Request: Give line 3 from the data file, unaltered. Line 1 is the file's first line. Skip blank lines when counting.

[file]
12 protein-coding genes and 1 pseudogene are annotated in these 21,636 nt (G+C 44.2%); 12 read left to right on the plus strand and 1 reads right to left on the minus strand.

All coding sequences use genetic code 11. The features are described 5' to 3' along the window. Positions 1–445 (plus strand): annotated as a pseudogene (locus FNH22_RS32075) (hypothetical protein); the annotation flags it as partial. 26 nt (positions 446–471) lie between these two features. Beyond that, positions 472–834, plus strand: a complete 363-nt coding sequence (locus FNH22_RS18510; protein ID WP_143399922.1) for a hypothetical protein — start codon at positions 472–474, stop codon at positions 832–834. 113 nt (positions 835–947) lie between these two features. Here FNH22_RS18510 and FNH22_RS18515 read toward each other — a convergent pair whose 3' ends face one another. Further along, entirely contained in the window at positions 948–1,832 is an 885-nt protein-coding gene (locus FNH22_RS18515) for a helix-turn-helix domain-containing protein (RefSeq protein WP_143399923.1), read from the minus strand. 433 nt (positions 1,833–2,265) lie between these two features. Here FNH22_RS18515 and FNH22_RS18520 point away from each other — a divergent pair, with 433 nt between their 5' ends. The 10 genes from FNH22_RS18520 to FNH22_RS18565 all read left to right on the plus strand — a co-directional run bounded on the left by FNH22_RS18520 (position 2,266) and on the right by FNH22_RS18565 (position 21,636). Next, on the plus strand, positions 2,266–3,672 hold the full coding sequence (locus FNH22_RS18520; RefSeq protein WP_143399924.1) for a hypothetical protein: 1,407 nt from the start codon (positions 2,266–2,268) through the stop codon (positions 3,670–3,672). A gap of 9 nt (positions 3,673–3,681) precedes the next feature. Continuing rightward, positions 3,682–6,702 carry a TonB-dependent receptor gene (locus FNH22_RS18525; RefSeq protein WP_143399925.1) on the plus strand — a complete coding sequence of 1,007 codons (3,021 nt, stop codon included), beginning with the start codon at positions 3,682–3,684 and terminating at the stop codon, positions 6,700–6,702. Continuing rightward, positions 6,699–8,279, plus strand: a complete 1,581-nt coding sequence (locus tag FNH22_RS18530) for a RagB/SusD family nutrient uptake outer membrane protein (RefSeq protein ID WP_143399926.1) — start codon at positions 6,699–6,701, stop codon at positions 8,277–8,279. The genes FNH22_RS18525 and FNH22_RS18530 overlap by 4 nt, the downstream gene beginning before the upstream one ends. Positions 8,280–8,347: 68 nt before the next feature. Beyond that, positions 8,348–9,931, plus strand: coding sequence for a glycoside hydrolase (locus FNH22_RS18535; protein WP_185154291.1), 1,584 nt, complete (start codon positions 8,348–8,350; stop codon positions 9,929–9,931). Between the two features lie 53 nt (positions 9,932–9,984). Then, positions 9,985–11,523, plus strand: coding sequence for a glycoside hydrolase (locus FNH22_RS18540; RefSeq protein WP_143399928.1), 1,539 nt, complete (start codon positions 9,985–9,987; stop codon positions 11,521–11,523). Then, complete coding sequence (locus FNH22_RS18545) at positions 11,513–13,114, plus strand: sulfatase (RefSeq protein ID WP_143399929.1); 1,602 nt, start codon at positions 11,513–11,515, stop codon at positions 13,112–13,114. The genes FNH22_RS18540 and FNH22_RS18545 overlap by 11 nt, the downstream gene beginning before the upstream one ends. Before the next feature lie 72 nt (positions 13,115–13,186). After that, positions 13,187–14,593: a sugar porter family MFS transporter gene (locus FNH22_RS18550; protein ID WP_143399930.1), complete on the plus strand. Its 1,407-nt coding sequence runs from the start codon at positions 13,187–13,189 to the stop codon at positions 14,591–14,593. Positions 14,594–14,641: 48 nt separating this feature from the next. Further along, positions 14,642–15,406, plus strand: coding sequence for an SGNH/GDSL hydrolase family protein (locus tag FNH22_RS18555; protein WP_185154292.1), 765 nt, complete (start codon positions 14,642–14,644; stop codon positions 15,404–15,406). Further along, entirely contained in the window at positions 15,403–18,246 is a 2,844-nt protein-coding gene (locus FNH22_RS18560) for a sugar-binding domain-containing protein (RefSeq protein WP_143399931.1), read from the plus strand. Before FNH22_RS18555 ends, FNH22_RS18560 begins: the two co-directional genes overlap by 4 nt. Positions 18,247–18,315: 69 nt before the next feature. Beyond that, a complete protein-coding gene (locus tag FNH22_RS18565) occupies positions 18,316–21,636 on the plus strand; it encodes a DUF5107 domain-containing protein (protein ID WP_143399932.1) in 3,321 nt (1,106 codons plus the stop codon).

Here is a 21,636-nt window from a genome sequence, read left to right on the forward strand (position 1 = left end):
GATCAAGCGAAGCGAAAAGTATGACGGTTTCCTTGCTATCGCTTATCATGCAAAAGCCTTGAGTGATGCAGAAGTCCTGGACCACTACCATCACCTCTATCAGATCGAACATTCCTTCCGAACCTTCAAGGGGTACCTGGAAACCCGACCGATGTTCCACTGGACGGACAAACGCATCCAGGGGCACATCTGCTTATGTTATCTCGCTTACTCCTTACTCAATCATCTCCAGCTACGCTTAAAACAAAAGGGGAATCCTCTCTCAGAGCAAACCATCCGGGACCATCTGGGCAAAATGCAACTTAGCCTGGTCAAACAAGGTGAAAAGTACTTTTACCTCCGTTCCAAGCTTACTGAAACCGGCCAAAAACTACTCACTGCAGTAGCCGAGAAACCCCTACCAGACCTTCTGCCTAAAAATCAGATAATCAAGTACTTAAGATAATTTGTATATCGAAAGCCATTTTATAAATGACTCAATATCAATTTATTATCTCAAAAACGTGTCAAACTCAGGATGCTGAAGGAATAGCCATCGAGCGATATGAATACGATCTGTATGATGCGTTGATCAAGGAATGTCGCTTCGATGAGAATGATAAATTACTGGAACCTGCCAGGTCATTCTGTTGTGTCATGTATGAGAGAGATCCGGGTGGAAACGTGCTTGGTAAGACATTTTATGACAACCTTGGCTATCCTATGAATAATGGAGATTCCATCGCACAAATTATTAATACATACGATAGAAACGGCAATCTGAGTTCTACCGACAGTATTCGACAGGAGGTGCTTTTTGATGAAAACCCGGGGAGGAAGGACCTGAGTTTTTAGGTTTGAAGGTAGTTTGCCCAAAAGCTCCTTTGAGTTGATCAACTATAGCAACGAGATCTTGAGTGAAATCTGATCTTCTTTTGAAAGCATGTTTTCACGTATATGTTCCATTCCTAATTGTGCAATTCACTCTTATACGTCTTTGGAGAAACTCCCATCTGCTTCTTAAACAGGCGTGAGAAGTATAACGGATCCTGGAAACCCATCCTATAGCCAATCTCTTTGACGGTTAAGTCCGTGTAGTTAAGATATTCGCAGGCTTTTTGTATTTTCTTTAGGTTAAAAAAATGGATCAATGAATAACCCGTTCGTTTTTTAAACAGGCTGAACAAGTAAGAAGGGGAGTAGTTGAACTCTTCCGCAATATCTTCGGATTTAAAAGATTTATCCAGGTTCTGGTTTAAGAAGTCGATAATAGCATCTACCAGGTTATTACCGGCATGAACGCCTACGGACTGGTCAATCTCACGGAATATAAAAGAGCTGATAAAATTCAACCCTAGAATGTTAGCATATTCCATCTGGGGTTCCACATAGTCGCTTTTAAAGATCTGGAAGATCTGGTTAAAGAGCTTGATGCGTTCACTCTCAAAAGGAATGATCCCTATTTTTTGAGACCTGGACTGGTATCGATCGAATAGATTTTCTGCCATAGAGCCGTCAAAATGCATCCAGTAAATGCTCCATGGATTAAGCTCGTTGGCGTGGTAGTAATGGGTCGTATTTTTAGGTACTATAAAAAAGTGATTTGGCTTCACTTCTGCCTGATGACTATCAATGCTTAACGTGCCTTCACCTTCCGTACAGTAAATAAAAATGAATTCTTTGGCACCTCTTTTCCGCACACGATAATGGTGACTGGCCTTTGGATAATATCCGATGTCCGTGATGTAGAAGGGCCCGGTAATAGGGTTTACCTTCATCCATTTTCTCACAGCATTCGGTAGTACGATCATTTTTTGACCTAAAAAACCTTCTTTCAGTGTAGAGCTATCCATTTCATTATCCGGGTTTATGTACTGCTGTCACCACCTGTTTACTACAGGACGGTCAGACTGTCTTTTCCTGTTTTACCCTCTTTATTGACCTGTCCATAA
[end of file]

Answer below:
Here is a 21,636-nt window from a genome sequence, read left to right on the forward strand (position 1 = left end):